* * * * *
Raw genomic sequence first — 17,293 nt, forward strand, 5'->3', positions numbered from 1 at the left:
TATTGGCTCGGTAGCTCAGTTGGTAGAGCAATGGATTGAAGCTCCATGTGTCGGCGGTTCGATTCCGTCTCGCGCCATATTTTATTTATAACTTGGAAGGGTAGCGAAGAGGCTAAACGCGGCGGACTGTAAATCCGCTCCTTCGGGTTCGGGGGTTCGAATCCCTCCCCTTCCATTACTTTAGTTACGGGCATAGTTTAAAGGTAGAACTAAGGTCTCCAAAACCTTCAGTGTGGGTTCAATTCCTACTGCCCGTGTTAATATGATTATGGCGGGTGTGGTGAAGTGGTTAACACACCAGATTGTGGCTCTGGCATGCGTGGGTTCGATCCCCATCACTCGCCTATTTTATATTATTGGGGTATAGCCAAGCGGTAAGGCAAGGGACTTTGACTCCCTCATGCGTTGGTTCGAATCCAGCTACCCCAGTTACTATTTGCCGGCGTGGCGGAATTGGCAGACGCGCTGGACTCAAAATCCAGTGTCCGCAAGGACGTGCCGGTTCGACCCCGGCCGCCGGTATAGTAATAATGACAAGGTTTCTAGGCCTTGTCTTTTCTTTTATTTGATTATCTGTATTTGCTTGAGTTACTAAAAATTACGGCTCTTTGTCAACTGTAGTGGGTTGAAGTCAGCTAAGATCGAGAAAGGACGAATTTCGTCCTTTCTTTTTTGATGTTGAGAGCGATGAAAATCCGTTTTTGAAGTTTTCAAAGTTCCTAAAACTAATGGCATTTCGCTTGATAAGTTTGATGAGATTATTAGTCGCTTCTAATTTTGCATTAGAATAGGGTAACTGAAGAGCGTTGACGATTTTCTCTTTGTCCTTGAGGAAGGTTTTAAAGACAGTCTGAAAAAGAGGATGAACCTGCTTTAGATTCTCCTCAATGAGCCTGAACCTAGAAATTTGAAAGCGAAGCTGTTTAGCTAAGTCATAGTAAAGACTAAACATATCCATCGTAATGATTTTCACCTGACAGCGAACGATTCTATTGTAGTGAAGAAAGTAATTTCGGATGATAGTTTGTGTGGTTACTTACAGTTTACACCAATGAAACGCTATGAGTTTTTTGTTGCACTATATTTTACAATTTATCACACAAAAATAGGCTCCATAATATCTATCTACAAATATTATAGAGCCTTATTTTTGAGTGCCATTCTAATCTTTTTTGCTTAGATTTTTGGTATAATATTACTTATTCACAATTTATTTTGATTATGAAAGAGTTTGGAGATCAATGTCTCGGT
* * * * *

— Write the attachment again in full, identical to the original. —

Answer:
Raw genomic sequence first — 17,293 nt, forward strand, 5'->3', positions numbered from 1 at the left:
TATTGGCTCGGTAGCTCAGTTGGTAGAGCAATGGATTGAAGCTCCATGTGTCGGCGGTTCGATTCCGTCTCGCGCCATATTTTATTTATAACTTGGAAGGGTAGCGAAGAGGCTAAACGCGGCGGACTGTAAATCCGCTCCTTCGGGTTCGGGGGTTCGAATCCCTCCCCTTCCATTACTTTAGTTACGGGCATAGTTTAAAGGTAGAACTAAGGTCTCCAAAACCTTCAGTGTGGGTTCAATTCCTACTGCCCGTGTTAATATGATTATGGCGGGTGTGGTGAAGTGGTTAACACACCAGATTGTGGCTCTGGCATGCGTGGGTTCGATCCCCATCACTCGCCTATTTTATATTATTGGGGTATAGCCAAGCGGTAAGGCAAGGGACTTTGACTCCCTCATGCGTTGGTTCGAATCCAGCTACCCCAGTTACTATTTGCCGGCGTGGCGGAATTGGCAGACGCGCTGGACTCAAAATCCAGTGTCCGCAAGGACGTGCCGGTTCGACCCCGGCCGCCGGTATAGTAATAATGACAAGGTTTCTAGGCCTTGTCTTTTCTTTTATTTGATTATCTGTATTTGCTTGAGTTACTAAAAATTACGGCTCTTTGTCAACTGTAGTGGGTTGAAGTCAGCTAAGATCGAGAAAGGACGAATTTCGTCCTTTCTTTTTTGATGTTGAGAGCGATGAAAATCCGTTTTTGAAGTTTTCAAAGTTCCTAAAACTAATGGCATTTCGCTTGATAAGTTTGATGAGATTATTAGTCGCTTCTAATTTTGCATTAGAATAGGGTAACTGAAGAGCGTTGACGATTTTCTCTTTGTCCTTGAGGAAGGTTTTAAAGACAGTCTGAAAAAGAGGATGAACCTGCTTTAGATTCTCCTCAATGAGCCTGAACCTAGAAATTTGAAAGCGAAGCTGTTTAGCTAAGTCATAGTAAAGACTAAACATATCCATCGTAATGATTTTCACCTGACAGCGAACGATTCTATTGTAGTGAAGAAAGTAATTTCGGATGATAGTTTGTGTGGTTACTTACAGTTTACACCAATGAAACGCTATGAGTTTTTTGTTGCACTATATTTTACAATTTATCACACAAAAATAGGCTCCATAATATCTATCTACAAATATTATAGAGCCTTATTTTTGAGTGCCATTCTAATCTTTTTTGCTTAGATTTTTGGTATAATATTACTTATTCACAATTTATTTTGATTATGAAAGAGTTTGGAGATCAATGTCTCGGT